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Detection and Mapping of a Major Locus for Fusarium Wilt Resistance in Common Bean


This article in CS

  1. Vol. 41 No. 5, p. 1494-1498
    Received: Nov 9, 2000

    * Corresponding author(s): pbyrne@lamar.colostate.edu
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  1. A. L. Falla,
  2. P. F. Byrne *a,
  3. G. Jungb,
  4. D. P. Coynec,
  5. M. A. Bricka and
  6. H. F. Schwartzd
  1. a Dep. of Soil and Crop Sciences, Colorado State Univ., Ft. Collins, CO 80523
    b Dep. of Plant Pathology, Univ. of Wisconsin, Madison, WI 53706
    c Dep. of Horticulture, Univ. of Nebraska, Lincoln, NE 68583
    d Dep. of Bioagricultural Sciences and Pest Management, Colorado State Univ., Ft. Collins, CO 80523


Fusarium oxysporum Schlectend. Fr. f. sp. phaseoli J.B. Kendrick and W.C. Snyder (FOP) is a vascular pathogen that causes Fusarium wilt in common bean (Phaseolus vulgaris L.). This disease is an increasing problem in the western U.S., and exploitation of genetic resistance is considered the most feasible control method. The objective of this study was to detect quantitative trait loci (QTL) for Fusarium wilt resistance in a population derived from an interracial cross between FOP-susceptible Belneb RR-1 (race Durango) × FOP-resistant A55 (race Mesoamerica). Seventy-six F6-derived recombinant inbred lines (RILs) were screened for disease severity in greenhouse inoculations and rated on a scale of 1 (resistant) to 9 (susceptible). The phenotypic data were compared to existing random amplified polymorphic DNA (RAPD) marker data using single-factor analysis of variance. Marker U20.750 on linkage group (LG) 10 accounted for 63.5% of the phenotypic variance for this trait. Lines exhibiting the A55 banding pattern at this locus had disease severity scores that averaged 3.6 points lower than lines with the Belneb RR-1 pattern. Two additional markers, AD4.450 on LG 3 and K10.700 on LG 11, were significant (P < 0.01) in single-factor analysis of variance, but only marker U20.750 on LG 10 remained significant when composite interval mapping (CIM) was conducted. The tight linkage between the putative QTL and U20.750, as indicated by CIM, makes this marker a promising candidate for conversion to a sequence-characterized amplified region (SCAR) for use in marker-assisted selection in Fusarium wilt resistant common bean cultivar development.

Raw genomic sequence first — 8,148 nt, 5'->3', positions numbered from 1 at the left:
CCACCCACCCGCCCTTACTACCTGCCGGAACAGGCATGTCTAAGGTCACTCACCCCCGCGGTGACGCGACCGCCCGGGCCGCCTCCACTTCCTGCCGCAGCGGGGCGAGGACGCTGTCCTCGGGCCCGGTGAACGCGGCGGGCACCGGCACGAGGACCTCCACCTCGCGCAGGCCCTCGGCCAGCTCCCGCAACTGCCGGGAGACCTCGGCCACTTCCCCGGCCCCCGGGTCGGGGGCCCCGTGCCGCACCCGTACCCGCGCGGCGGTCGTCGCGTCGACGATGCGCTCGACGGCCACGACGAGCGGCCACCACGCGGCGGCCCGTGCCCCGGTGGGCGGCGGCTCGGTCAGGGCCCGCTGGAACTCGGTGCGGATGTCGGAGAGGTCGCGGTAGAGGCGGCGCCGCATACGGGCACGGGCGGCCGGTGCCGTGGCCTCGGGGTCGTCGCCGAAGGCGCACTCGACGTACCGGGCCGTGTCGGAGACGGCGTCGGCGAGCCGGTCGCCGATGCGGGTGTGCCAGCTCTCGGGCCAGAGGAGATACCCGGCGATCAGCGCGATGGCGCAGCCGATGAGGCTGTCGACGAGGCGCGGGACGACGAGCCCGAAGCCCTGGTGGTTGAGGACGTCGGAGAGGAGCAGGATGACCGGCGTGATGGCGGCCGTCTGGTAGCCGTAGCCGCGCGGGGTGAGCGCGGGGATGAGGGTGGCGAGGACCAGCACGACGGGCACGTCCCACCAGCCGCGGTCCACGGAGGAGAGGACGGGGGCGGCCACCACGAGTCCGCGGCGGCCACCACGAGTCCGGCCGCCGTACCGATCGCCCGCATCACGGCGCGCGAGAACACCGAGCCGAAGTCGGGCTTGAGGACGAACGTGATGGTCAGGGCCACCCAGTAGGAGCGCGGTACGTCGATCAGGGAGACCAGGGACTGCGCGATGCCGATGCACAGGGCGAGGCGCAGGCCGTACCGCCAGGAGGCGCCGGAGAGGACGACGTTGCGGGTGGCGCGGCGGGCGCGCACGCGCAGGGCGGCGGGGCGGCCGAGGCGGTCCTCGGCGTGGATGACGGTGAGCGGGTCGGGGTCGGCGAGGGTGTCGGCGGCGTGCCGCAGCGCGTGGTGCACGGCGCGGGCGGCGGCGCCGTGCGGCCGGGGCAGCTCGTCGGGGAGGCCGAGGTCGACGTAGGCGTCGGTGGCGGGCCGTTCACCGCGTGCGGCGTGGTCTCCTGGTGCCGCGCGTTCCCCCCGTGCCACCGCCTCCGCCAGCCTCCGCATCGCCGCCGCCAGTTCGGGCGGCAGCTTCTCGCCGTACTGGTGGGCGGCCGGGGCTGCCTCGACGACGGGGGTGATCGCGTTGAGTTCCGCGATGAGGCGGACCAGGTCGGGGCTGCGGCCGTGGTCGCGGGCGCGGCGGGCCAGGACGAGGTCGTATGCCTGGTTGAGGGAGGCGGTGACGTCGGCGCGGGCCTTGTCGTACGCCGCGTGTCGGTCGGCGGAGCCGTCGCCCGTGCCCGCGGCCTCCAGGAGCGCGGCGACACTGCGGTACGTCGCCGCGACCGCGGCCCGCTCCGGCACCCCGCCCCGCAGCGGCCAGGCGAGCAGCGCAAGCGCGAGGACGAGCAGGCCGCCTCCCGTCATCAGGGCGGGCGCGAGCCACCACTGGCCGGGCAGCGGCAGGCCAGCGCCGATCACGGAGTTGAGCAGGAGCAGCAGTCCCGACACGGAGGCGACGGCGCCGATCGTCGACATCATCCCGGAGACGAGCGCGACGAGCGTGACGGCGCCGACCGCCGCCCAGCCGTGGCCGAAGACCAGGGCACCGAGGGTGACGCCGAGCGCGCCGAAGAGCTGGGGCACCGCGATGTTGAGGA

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Copyright © 2001. Crop Science Society of AmericaPublished in Crop Sci.41:1494–1498.